A low-protein diet triggers an increase in life expectancy through a single hormone – healing practice

Longer life with less protein

One Diet low in proteinbut still enough protein to avoid malnutrition, improves life expectancy and metabolic health. It has now been determined that a single hormone derived from the liver appears to be responsible for these beneficial effects.

The data from a new study involving experts from the Pennington Biomedical Research Center show that protein restriction has marked beneficial effects on lifespan and metabolic health in aging male mice and a only metabolic hormone called FGF21 is essential to the anti-aging effects of this dietary behavior.

The results can be found in the English-language journal “Nature“ to be read.

Too much protein reduces life expectancy

excessive Consumption of high-protein foods has been in the past with one increased mortality in certain age groups, the experts report.

Improving metabolism due to less protein

On the other hand, a restriction of protein intake increasingly recognized among professionals as a unique approach to Improving metabolic health accepted. However, the question arises as to the mechanisms by which this positive effect is triggered.

There is growing interest in the possibility of reducing protein or amino acid intake contributes to this positive effect. The new investigation should help to confirm this assumption and identify responsible sources.

Role of FGF21 in life expectancy

Recent results in mice suggest that Hormon Fibroblast Growth Factor 21 (FGF21) mediates the metabolic effects of protein restriction in young animals, the team found. FGF21 is a key signal that connects the body to the brain during protein restriction.

If such a signal is missing in young mice that ate a low-protein diet, the animals changed neither their eating behavior nor their metabolism, the researchers report.

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Our data suggest that FGF21 communicates with the brain, and without this signal, the mouse is unaware that it is eating a low-protein diet. As a result, the mouse cannot adaptively change its metabolism or feeding behavior‘ explains the author of the study Professor Dr. Christopher Morrison in a press release.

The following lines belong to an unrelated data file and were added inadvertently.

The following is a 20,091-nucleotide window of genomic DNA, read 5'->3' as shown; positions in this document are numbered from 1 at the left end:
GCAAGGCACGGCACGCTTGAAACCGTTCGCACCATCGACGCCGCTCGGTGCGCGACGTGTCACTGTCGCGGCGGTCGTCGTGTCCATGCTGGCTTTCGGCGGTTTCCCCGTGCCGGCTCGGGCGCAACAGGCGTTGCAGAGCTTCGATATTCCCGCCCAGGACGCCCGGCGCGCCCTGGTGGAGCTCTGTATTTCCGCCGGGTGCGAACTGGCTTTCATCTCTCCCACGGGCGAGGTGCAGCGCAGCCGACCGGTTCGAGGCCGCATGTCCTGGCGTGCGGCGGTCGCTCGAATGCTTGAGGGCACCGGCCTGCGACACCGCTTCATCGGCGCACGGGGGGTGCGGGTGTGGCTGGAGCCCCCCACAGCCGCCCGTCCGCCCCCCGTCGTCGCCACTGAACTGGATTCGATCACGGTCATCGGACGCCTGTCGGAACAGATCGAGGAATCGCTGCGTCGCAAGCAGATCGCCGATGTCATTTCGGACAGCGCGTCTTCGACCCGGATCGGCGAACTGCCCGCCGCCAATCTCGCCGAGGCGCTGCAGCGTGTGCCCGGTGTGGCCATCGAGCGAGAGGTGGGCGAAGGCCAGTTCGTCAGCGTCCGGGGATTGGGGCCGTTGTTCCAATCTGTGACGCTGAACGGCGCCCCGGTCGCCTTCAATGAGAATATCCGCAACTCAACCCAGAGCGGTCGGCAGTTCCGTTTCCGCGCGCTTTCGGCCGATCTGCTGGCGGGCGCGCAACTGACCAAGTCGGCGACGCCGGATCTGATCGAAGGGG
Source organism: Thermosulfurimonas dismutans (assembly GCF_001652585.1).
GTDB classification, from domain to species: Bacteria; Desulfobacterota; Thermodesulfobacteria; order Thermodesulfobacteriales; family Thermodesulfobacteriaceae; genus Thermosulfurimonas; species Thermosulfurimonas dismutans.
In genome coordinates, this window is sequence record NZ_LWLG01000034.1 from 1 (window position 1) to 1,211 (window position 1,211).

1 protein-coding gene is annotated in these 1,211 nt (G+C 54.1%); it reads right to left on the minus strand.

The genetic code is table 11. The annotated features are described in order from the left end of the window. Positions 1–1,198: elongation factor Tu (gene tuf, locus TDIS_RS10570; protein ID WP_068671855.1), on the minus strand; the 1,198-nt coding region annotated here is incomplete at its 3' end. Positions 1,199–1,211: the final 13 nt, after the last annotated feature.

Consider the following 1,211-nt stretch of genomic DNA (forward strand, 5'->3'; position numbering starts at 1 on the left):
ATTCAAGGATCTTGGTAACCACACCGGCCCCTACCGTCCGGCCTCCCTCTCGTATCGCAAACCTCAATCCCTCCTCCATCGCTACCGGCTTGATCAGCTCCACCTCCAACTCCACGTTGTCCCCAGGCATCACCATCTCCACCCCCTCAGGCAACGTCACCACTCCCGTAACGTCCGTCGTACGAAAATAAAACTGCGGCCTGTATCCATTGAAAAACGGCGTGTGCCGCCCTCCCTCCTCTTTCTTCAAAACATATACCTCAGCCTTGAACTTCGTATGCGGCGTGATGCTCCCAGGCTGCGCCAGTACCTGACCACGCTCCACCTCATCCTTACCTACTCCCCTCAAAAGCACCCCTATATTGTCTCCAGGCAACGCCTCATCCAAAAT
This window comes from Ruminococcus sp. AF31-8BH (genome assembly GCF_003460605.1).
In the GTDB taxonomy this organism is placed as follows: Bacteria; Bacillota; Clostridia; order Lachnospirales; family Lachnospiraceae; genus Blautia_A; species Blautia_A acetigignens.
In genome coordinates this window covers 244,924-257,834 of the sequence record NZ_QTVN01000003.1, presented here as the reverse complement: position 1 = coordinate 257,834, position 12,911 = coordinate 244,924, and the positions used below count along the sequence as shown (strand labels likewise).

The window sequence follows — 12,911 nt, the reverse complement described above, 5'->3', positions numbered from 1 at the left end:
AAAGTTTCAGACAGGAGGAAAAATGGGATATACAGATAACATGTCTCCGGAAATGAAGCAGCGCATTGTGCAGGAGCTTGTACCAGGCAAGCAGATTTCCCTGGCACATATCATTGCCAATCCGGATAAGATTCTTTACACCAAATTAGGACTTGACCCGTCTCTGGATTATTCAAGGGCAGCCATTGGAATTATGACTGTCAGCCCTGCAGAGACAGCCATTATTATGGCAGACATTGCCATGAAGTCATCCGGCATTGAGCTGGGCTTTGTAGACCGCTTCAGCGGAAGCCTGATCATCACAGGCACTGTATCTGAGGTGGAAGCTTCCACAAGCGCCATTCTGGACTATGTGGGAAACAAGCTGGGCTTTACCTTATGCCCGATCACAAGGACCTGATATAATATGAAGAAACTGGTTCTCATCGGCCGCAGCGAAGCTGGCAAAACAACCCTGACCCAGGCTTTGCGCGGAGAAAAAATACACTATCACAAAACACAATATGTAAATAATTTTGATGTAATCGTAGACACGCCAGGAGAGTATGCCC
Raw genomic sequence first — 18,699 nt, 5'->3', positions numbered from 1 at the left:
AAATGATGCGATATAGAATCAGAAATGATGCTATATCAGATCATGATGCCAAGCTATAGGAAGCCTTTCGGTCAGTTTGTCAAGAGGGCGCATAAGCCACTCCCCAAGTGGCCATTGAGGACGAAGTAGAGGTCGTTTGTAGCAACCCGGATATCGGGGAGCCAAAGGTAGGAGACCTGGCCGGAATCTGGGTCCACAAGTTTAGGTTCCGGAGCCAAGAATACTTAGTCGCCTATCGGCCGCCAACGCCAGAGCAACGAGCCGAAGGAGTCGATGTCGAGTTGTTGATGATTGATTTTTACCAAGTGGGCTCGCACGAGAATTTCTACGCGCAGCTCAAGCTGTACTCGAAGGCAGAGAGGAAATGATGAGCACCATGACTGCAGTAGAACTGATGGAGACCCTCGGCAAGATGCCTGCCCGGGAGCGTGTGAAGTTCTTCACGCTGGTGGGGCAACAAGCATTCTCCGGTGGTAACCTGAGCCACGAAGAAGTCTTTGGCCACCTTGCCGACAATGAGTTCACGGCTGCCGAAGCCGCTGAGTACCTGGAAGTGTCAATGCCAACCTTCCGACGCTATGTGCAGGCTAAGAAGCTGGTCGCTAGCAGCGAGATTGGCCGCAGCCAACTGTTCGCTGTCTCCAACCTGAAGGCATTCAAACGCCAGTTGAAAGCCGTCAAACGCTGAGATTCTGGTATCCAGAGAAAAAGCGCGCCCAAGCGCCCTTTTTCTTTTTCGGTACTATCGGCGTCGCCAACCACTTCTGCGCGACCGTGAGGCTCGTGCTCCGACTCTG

Beneficial effects of less protein

It turned out that one low protein diet in aged mice positive effects on metabolism by improving metabolic health, reducing frailty and increasing lifespan.

These beneficial effects were also evident when protein intake was reduced in mice middle aged was reduced, and even protected against the disadvantages of obesityaccording to the experts.

FGF21 vital to longer life

However, since these positive effects, as mentioned above, in mice, FGF21 was absentwere lost, this suggests that the action of FGF21 in the brain may improve health and life expectancy of crucial importance is.

We have previously shown that FGF21 acts in the brain to improve metabolic health in young mice fed a low-protein diet. These new data extend this work by showing that FGF21 also improves metabolic health and lengthens lifespan‘ reports the author of the study Dr. Cristal M. Hill

According to the expert, protein restriction increased life expectancy, reduced frailty, lowered body weight and obesity, and improved exercise capacity, at least in male mice.

Better glucose tolerance through less protein intake

Other beneficial effects of restricting the amount of protein ingested in the animals were one Increase in glucose tolerance and from various metabolic markers in serum, liver and adipose tissue, according to Dr. Hill.

Excess pounds can also be lost without dieting, Gütsel Online, OWL live

Conversely, mice lacking FGF21 show no metabolic responses to protein restriction early in life, and later in life they show early-onset age-related weight loss, a decreased physical performanceincreased frailty and a reduced life expectancy.

These data show that protein restriction has significant beneficial effects on lifespan and metabolic health in aging male mice, and that a…

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